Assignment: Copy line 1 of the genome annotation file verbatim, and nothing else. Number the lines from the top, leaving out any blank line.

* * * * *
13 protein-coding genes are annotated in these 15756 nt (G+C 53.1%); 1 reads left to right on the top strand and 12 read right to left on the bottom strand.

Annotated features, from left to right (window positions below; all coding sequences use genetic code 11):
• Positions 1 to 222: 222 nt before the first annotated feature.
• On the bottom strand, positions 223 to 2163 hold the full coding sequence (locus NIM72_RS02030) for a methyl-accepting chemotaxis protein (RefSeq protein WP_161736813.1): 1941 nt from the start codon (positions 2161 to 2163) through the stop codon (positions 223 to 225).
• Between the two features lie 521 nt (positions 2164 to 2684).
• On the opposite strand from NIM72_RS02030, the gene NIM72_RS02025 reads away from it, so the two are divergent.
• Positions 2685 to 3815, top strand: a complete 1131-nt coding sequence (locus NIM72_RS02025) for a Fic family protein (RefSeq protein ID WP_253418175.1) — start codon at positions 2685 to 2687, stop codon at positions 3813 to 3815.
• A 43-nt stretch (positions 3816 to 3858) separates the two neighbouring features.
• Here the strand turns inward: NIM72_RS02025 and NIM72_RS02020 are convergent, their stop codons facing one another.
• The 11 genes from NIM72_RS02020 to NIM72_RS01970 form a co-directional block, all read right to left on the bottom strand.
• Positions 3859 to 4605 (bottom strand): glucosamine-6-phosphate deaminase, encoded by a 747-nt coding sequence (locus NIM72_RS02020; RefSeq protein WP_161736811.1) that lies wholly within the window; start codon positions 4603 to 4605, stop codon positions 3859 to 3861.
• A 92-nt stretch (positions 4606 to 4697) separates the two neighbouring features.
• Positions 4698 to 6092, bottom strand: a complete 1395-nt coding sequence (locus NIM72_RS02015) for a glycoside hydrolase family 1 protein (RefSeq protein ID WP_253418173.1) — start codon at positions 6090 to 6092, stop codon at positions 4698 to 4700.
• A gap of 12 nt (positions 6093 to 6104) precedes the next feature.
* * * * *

13 protein-coding genes are annotated in these 15756 nt (G+C 53.1%); 1 reads left to right on the top strand and 12 read right to left on the bottom strand.